Milford native Paul Wolfe is going to the White House today.
Wolfe is the crew chief for NASCAR Sprint Cup Series champion Brad Keselowski, who’ll join car owner Roger Penske and other team members in being recognized by President Barack Obama for winning the prestigious racing title — the Penske team’s first.
The event will mark the 11th time the Sprint Cup Series champion has been honored at the White House since 2000. The first official visit by a NASCAR champion was in 1978, when President Jimmy Carter welcomed several of the sport’s top stars to the White House.
Wolfe is a former race car driver, competing in NASCAR’s Busch North Series from 2000-04 and in the Busch Series from 2003-05. He became Keselowski’s Sprint Cup crew chief in 2011.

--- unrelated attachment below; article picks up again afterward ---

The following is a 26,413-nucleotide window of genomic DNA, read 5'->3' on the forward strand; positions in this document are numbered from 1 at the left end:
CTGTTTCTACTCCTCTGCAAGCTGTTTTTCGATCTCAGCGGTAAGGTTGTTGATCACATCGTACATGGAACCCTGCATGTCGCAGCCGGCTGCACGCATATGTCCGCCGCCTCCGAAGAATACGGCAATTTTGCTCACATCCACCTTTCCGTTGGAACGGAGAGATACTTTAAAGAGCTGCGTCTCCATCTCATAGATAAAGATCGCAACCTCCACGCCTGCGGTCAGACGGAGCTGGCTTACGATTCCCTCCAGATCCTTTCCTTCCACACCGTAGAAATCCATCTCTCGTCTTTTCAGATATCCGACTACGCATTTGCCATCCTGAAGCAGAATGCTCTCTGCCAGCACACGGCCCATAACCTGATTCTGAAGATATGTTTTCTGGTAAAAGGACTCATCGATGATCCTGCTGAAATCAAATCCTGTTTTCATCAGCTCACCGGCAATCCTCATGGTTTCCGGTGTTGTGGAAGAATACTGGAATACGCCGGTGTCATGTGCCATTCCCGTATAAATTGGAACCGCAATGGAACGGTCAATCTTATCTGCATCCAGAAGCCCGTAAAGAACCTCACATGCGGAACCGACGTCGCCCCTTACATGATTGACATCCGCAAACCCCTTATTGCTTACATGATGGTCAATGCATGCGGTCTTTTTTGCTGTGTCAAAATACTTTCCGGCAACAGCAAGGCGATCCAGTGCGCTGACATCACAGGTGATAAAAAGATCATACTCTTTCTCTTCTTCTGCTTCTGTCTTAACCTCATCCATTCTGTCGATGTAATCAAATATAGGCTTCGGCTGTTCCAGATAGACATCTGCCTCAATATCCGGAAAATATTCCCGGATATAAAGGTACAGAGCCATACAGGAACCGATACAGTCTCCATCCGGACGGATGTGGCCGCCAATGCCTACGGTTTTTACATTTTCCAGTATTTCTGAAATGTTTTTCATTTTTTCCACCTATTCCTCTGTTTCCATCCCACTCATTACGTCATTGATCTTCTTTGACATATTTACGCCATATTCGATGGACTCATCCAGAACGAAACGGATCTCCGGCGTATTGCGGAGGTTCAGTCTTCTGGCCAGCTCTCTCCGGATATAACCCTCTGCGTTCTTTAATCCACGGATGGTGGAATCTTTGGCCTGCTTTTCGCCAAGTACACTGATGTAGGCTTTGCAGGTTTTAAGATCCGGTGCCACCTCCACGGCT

The visit comes as Keselowski faces possible discipline by NASCAR as a result of unapproved rear-end housings that inspectors confiscated from his No. 2 Miller Lite Ford and the car of teammate Joey Logano just before the start of a 500-mile Sprint Cup race at Texas Motor Speedway on Saturday.
Keselowski was sharply critical of NASCAR officials after the race, accusing them of singling out his car and crew for unwarranted attention for a week leading to the Texas race.
The reigning champion said part of the reason for his anger was the fear that Wolfe would be suspended.
“I’m very worried about losing my crew chief, Paul Wolfe,” Keselowski admitted. “But I tell you I’ve got one of best owners in the garage, and I’m going to be first one at his desk telling him if anything happens. We’ll both be in a meeting with anybody and everybody who’ll listen.”